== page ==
Pantheon Macroeconomics

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U.K. Publications

Below is a list of our U.K. Publications for the last 6 months. If you are looking for reports older than 6 months please email info@pantheonmacro.com, or contact your account rep

Please use the filters on the right to search for a specific date or topic.

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11 Aug 2022 UK Monitor June Official Data to Confirm the Labour Market No Longer is Tightening

PAYE data, vacancy figures and business surveys all suggest employment growth slowed in June and July.

Labour supply, however, is picking up; the unemployment rate likely was marginally higher in Q2 than in Q1.

Wages likely continued to rise in June at a rate inconsistent with the inflation target, but probably didn't speed up.

Samuel Tombs (UK Economist)U.K.

13 July 2022 Expect More Signs of a Loosening Labour Market Next Week

We think employment grew at a steady 0.5% threemonth-on-three-month pace in May.

But expect even faster growth in the workforce to mean that the unemployment rate edged up again.

Surveys suggest wage growth had no more momentum in May than in prior months.

Gabriella DickensU.K.

15 June 2022 Stable Wage Growth and a Reviving Workforce will Cheer the MPC

Year-over-year growth in private-sector wages slowed to 4.7% in April, slightly below the MPC’s 4.8% forecast.

The job market no longer is tightening, as the workforce recovers and growth in employment starts to slow.

We still expect the workforce to recover further, anchoring wage growth and easing the pressure for rate hikes.

Samuel Tombs (UK Economist)U.K.

18 May 2022 The Latest Wage Growth Figures Won't Make the MPC Panic

  • Average wages in Q1 were boosted by bonuses; ex-bonus growth has merely matched the MPC’s forecast. 
  • The sharp rise in average hours has boosted weekly wages too; underlying pay pressures are manageable.
  • We expect the labour market to stop tightening soon, as both the participation rate and immigration rise.

Samuel Tombs (UK Economist)U.K.

12 May 2022 Negligible Employment Growth in Q1, Despite Strong Surveys?

The LFS measure of employment was essentially unchanged in Q1, despite the strength implied by surveys.

But the unemployment rate probably fell to a 47-year low of 3.7%, due to a contraction in the workforce.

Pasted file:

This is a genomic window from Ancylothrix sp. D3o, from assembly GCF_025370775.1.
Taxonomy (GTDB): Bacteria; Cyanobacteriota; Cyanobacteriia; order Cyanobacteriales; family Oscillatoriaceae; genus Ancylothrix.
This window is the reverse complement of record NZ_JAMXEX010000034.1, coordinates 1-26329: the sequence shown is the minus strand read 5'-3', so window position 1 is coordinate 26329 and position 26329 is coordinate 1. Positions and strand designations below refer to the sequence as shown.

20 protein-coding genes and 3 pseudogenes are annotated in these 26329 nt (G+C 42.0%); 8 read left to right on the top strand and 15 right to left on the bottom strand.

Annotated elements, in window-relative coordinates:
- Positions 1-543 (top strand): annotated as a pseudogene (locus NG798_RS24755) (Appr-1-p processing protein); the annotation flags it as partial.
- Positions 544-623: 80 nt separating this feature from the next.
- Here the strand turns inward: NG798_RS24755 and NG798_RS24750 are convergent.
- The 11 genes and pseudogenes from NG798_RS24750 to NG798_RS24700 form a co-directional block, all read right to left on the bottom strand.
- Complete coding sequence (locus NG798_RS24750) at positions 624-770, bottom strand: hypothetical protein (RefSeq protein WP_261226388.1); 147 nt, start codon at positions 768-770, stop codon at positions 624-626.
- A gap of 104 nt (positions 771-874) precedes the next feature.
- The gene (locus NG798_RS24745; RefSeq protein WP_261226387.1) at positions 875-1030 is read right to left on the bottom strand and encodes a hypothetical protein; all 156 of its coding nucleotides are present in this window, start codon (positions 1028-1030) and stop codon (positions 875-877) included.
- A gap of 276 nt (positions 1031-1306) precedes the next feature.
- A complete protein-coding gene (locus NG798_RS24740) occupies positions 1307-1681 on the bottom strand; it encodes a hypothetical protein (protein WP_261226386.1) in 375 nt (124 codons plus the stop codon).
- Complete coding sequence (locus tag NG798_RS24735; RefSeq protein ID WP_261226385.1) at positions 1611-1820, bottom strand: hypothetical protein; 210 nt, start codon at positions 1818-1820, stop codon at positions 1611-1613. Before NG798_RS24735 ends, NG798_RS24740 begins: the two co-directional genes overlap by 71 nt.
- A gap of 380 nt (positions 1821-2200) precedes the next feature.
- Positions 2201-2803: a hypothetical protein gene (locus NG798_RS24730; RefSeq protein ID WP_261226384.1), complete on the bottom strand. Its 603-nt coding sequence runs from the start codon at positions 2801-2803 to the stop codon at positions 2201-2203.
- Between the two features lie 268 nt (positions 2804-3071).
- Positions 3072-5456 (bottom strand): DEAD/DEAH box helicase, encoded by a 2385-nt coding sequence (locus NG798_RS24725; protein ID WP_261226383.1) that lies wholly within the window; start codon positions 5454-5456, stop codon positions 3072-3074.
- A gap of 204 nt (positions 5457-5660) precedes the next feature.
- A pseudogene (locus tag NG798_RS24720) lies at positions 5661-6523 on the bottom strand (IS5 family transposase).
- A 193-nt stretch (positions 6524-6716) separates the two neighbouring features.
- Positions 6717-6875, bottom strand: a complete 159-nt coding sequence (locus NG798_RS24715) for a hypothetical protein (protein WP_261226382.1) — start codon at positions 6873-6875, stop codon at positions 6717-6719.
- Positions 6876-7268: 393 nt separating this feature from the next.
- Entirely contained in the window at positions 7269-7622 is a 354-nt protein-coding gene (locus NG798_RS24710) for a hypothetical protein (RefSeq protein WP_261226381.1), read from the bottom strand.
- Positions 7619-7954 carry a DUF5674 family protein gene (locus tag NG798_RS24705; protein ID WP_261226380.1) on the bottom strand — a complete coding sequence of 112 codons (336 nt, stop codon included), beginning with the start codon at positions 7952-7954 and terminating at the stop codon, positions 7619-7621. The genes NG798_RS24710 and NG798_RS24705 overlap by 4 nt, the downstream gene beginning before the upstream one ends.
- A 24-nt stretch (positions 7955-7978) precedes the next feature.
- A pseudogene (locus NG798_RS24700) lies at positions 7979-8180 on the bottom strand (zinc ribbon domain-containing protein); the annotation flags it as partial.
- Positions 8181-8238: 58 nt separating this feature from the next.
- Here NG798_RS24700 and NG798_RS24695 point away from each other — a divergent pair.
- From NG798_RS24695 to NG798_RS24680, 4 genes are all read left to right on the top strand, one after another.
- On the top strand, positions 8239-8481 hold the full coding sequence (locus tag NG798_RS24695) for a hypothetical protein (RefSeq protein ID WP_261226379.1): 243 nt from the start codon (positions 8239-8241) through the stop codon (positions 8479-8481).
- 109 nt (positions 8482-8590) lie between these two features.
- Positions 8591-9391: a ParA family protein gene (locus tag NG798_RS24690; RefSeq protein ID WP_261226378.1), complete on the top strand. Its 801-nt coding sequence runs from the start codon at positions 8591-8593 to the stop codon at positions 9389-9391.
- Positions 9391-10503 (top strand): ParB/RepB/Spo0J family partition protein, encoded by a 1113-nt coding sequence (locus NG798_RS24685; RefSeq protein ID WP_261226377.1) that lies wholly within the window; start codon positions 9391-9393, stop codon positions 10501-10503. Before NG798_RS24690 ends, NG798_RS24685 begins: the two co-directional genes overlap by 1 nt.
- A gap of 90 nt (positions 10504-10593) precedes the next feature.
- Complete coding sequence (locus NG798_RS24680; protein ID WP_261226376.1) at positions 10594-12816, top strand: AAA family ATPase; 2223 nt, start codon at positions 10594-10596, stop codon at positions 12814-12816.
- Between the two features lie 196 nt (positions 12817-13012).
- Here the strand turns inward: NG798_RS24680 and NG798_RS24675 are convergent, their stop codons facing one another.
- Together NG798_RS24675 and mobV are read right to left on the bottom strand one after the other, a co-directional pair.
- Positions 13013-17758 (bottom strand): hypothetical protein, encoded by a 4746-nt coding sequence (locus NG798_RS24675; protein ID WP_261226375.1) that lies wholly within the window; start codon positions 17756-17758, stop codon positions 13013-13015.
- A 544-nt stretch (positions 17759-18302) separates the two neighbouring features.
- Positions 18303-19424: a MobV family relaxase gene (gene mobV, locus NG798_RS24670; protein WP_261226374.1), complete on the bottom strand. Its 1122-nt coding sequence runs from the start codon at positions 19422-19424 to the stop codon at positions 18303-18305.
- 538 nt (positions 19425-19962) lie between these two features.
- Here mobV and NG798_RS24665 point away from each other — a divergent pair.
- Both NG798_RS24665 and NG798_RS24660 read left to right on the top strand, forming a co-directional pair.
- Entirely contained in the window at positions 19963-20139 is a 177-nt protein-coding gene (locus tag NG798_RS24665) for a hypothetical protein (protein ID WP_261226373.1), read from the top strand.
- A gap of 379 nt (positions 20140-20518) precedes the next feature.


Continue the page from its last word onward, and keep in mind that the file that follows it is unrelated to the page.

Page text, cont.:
Headline wage growth likely edged up, but remained well below CPI inflation; this gap will persist.

Gabriella DickensU.K.

22 Apr 2022 Which of the Conflicting Indicators of Employment Should Be Believed?

The upward trend in the PAYE measure of employees is more plausible than the flat trend presented by the LFS.

Very strong survey indicators might reflect rising average hours and likely are insensitive to rising quits.

Employment growth looks set to slow from Q2, due to the rise in NICs and weaker demand.

Gabriella DickensU.K.

13 Apr 2022 A Recovery in the Workforce will Limit Wage Pressures in 2022

Employment started to rise again in the three months to February, having fallen in December and January.

The workforce should start to recover this year, reflecting a decline in inactivity and a rise in immigration.

Alongside slower labour demand growth this should mean wages continue to rise more slowly than prices.

Samuel Tombs (UK Economist)U.K.

7 Apr 2022 February Data to Show the Recovery in Employment Is Back on Track

We look for a three-month-on-three-month rise in employment of about 30K in February.

Another cohort with a high employment rate left the sample, but surveys signal solid underlying momentum.

The PAYE measure of median pay and settlements data, however, suggest wage growth stayed subdued.

Gabriella DickensU.K.

16 Mar 2022 The Workforce will Recover this Year, Keeping Wage Pressures in Check

  • Employment is trending up gradually, not falling as the LFS data imply or surging as the PAYE figures indicate.
  • Growth in the workforce should rise this year, as inactivity declines and immigration recovers...
  • ...This will slow the tightening of the labour market and ensure wages continue to rise more slowly than prices.

Samuel Tombs (UK Economist)U.K.

11 Feb 2022 Mortgage Rates will Rise Further, Slowing the Housing Market

  • The average rate for a two-year fixed rate mortgage, with a 75% LTV ratio, likely will leap to 2.1%, from 1.6%.
  • This increase won't be a problem for most refinancers, but it will impact affordability for new homebuyers.
  • Next week's labour market data will show Q4's small drop in employment is on course to be reversed in Q1.

Samuel Tombs and Gabriella DickensU.K.

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Keywords for: U.K. Documents

U.K. Document Vault, Pantheon Macro, Pantheon Macroeconomics, independent macro research, independent research, ian shepherdson, economic intelligence